Angkor Thom
Angkor Thom
Angkor Wat
Angkor Wat

The capital city of Angkor Thom lies on the banks of the Siem Reap River, its south gate is located to the north of Siem Reap and about a mile north of the entrance to the famous Angkor Wat, the largest religious monument in the world, originally constructed as a Hindu temple dedicated to Vishnu.

Angkor Thom was envisioned as the centerpiece of Jayavarman's building program. An inscription in the city describes the king as the groom and the city as his bride. Angkor Thom was not the first Khmer capital. Parts of Angkor Thom overlap the original capital of Yasodharapura. The capital city had a canal system with water flowing from the northeast to the southwest.

Khmer's Politics and Religions

Prior to Jayavarman's ascension to the throne, Khmer was a stratified clan-based society without a continuing governance framework and a single central authority. The clan-based groups comprised of bonded workers ‘ruled' by classes of equal or higher status. A group of regional estates formed small kingdoms that would initiate or break alliances in their clashes with neighboring kingdoms, resulting in a loss of property and life.

Jayavarman VII took control of individual provinces and unified them under his empire. Historians have suggested a three-stage model behind the development of the Khmer empire. First are local units headed by native chieftains, second, a consolidation into bigger regional units with ‘rajas' or petty kings, and third, a merging into larger states governed by a central authority.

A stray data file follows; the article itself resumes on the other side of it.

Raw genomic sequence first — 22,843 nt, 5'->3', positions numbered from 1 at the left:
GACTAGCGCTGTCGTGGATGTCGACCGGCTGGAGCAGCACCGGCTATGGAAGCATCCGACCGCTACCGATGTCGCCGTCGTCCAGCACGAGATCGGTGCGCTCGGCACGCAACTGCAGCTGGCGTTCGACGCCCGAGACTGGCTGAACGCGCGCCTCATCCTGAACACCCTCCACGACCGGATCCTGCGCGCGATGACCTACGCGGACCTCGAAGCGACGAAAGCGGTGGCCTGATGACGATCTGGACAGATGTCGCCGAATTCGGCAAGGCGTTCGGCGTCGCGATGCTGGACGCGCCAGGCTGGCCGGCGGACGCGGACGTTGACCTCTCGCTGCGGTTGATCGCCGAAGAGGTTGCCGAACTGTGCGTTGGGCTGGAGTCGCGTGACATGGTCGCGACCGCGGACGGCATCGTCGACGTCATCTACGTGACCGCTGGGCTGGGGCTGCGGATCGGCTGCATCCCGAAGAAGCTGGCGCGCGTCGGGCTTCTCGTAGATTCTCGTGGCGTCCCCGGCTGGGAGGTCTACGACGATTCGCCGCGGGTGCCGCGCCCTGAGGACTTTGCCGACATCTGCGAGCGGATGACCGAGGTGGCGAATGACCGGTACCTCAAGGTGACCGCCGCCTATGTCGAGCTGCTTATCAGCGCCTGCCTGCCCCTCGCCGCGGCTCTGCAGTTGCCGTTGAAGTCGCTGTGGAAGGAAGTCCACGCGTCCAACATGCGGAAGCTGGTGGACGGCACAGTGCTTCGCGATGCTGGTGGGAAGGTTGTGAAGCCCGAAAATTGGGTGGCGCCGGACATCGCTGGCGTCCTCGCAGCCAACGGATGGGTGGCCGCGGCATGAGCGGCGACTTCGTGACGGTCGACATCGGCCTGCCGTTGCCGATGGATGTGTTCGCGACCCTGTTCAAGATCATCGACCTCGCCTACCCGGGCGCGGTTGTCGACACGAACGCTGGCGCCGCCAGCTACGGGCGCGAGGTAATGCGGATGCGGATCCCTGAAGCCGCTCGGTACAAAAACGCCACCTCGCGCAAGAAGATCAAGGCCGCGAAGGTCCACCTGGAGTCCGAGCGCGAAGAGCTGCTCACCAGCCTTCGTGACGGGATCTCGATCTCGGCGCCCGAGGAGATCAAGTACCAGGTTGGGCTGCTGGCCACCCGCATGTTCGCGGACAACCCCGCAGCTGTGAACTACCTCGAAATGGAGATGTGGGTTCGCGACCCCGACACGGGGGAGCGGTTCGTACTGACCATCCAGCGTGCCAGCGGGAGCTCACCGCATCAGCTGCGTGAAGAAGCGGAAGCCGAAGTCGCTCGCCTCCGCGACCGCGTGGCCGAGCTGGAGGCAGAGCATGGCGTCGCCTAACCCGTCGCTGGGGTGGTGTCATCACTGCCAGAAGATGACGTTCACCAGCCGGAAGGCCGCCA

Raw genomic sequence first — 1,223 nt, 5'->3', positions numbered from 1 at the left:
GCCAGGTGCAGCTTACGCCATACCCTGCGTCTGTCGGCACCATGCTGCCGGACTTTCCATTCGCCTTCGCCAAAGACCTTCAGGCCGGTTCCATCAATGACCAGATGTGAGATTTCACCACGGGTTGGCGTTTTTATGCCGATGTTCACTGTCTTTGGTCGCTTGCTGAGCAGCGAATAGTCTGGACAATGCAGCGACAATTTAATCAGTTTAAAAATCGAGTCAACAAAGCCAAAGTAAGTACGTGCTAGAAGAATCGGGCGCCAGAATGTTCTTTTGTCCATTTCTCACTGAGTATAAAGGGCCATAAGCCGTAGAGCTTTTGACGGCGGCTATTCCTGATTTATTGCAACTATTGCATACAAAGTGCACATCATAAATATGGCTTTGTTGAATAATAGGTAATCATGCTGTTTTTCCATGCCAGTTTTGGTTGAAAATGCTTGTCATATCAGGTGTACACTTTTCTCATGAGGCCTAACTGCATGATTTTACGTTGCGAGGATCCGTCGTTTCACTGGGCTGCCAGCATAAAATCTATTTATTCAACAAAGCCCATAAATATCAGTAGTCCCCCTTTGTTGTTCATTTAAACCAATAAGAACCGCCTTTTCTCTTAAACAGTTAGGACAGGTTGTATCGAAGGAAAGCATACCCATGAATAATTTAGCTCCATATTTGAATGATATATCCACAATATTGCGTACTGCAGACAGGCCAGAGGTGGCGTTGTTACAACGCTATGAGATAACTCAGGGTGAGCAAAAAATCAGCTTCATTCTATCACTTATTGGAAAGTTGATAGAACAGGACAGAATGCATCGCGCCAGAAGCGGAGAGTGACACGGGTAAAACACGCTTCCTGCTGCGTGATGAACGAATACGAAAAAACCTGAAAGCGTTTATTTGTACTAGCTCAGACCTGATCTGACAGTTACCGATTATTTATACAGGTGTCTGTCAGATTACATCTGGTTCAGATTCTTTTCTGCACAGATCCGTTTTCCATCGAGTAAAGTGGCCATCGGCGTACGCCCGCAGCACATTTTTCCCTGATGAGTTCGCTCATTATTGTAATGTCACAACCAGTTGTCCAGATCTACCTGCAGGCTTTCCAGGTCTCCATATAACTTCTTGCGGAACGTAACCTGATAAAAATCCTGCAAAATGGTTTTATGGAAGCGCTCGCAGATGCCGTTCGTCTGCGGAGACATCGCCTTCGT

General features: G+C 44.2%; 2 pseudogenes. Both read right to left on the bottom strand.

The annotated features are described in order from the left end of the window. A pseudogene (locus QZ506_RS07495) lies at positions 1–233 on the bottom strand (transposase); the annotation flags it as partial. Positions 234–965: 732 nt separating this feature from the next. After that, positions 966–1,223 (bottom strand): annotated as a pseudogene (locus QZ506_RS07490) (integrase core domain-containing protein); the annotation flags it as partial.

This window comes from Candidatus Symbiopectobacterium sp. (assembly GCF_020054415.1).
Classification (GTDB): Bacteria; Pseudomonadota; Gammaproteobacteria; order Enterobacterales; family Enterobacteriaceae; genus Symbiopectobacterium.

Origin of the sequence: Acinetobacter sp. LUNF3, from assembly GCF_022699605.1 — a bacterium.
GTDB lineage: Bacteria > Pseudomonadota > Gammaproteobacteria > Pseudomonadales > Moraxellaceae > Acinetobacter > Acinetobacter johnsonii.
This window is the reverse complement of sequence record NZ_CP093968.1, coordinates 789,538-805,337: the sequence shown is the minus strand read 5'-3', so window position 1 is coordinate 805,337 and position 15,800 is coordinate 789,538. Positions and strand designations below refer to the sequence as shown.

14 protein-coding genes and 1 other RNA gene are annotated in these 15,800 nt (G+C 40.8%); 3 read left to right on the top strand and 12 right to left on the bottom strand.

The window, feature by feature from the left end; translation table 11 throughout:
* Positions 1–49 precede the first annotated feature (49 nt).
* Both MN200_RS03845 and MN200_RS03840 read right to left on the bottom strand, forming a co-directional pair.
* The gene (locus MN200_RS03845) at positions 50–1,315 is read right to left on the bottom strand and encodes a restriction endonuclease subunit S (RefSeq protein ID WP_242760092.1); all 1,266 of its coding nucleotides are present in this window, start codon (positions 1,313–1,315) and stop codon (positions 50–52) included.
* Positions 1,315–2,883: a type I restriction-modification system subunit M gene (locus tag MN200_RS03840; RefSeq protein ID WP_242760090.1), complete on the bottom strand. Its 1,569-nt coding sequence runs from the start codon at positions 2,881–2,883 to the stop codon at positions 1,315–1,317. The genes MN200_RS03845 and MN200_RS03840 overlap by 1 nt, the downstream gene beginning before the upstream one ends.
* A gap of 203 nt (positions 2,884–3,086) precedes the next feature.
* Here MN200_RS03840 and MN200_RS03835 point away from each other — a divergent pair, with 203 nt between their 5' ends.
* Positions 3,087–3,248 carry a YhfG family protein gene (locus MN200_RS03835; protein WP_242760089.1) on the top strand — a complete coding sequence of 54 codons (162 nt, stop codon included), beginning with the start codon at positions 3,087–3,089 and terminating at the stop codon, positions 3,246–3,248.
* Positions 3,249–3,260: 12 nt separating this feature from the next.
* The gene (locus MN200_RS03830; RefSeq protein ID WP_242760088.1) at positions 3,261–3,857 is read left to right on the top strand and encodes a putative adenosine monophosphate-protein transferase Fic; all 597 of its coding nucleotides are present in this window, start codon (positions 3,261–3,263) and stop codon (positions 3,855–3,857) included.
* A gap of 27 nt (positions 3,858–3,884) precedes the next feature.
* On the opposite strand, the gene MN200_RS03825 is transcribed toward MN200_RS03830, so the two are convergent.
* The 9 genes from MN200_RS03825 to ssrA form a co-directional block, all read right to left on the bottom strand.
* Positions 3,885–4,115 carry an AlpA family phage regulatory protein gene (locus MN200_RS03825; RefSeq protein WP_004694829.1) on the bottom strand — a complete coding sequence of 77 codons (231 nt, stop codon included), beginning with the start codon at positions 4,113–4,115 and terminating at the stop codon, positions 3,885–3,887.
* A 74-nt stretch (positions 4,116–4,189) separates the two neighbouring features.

Khmer apsara dance
Khmer apsara dance
Khmer Monks
Khmer Monks

Deification (becoming like god) is a feature of the transition from lower to the upper stages of authority. The chieftain would rise to the role of king and then a divine king. Khmer kings also likely followed a feature of the Indian political structure known as ‘mandalification', which believed that a ruler who was properly consecrated could create a ‘mandala' or a sacred realm, controlling the realm as the central Buddha while his advisors would serve as attendant bodhisattvas.

Much of Khmer's official inscriptions and religious messages used Sanskrit and Indian languages. Relations between India and Cambodia were a source of influence, leading locals to adopt Indian religions. That said, Jayavarman VII placed Buddhism at the apex of the Khmer religious system, and expressed his devotion in his construction of religious structures. Regard for Hinduism and Brahminical authority was ingrained in his actions; he commissioned statues of his teacher and other depicting Indian puja rituals. A notable one is the Prasat Tor inscription from 1189 with Hindu inscriptions heralding Jayavarman as a personification of Shiva, and invoking Hindu doctrines and myths, with a few references to Buddhist monasteries.

It appears as if both religions co-existed as separate institutions under his rulership. However, competition and conflict between Buddhism and Hinduism prevailed, and reared after Jayavarman's reign, when statues and depictions of the Buddha were destroyed in important Angkor temples.

Contribution to Public Health and Infrastructure

During his reign, Jayavarman VII constructed 102 hospitals and many roads and reservoirs. The inscription at Say Fong states: "He suffered the illnesses of his subjects more than his own; because it is the pain of the public that is the pain of kings rather than their own pain."

Jayavarman VII established a network of roads linking Angkor Thom with Champa and Phimai, present-day township in northeast Thailand. Travelers enjoyed the convenience of a rest house every 9 miles, and a total of 121 rest houses. Most were erected on the route from Angkor Thom to Champa, while the rest were distributed on the road from Angkor Thom to Phimai, at Phnom Chiso and along other routes.